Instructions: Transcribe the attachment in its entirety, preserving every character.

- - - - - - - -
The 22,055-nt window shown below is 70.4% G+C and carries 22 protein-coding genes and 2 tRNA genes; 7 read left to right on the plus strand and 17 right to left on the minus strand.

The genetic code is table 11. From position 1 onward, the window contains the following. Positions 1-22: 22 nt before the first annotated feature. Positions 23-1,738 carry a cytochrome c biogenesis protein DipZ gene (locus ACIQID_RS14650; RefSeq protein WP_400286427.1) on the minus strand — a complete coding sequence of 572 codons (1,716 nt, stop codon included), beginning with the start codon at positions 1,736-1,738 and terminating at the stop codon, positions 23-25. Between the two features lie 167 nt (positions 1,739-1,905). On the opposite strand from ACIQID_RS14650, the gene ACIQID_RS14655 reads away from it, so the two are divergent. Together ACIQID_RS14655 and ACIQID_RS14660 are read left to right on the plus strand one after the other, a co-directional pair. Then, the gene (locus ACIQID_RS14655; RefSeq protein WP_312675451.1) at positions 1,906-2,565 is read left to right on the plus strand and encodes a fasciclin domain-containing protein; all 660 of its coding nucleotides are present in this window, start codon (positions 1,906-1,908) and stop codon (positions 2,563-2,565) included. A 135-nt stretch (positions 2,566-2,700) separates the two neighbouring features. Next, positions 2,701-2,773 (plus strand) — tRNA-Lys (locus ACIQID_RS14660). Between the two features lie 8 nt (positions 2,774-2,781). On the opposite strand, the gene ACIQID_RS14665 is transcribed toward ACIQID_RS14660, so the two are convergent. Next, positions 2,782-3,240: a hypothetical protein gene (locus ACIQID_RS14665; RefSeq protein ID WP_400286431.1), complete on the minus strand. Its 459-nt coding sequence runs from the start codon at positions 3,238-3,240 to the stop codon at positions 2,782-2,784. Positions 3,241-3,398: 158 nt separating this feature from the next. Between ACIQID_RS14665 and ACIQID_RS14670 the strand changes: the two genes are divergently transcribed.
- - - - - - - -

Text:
The 22,055-nt window shown below is 70.4% G+C and carries 22 protein-coding genes and 2 tRNA genes; 7 read left to right on the plus strand and 17 right to left on the minus strand.

The genetic code is table 11. From position 1 onward, the window contains the following. Positions 1-22: 22 nt before the first annotated feature. Positions 23-1,738 carry a cytochrome c biogenesis protein DipZ gene (locus ACIQID_RS14650; RefSeq protein WP_400286427.1) on the minus strand — a complete coding sequence of 572 codons (1,716 nt, stop codon included), beginning with the start codon at positions 1,736-1,738 and terminating at the stop codon, positions 23-25. Between the two features lie 167 nt (positions 1,739-1,905). On the opposite strand from ACIQID_RS14650, the gene ACIQID_RS14655 reads away from it, so the two are divergent. Together ACIQID_RS14655 and ACIQID_RS14660 are read left to right on the plus strand one after the other, a co-directional pair. Then, the gene (locus ACIQID_RS14655; RefSeq protein WP_312675451.1) at positions 1,906-2,565 is read left to right on the plus strand and encodes a fasciclin domain-containing protein; all 660 of its coding nucleotides are present in this window, start codon (positions 1,906-1,908) and stop codon (positions 2,563-2,565) included. A 135-nt stretch (positions 2,566-2,700) separates the two neighbouring features. Next, positions 2,701-2,773 (plus strand) — tRNA-Lys (locus ACIQID_RS14660). Between the two features lie 8 nt (positions 2,774-2,781). On the opposite strand, the gene ACIQID_RS14665 is transcribed toward ACIQID_RS14660, so the two are convergent. Next, positions 2,782-3,240: a hypothetical protein gene (locus ACIQID_RS14665; RefSeq protein ID WP_400286431.1), complete on the minus strand. Its 459-nt coding sequence runs from the start codon at positions 3,238-3,240 to the stop codon at positions 2,782-2,784. Positions 3,241-3,398: 158 nt separating this feature from the next. Between ACIQID_RS14665 and ACIQID_RS14670 the strand changes: the two genes are divergently transcribed.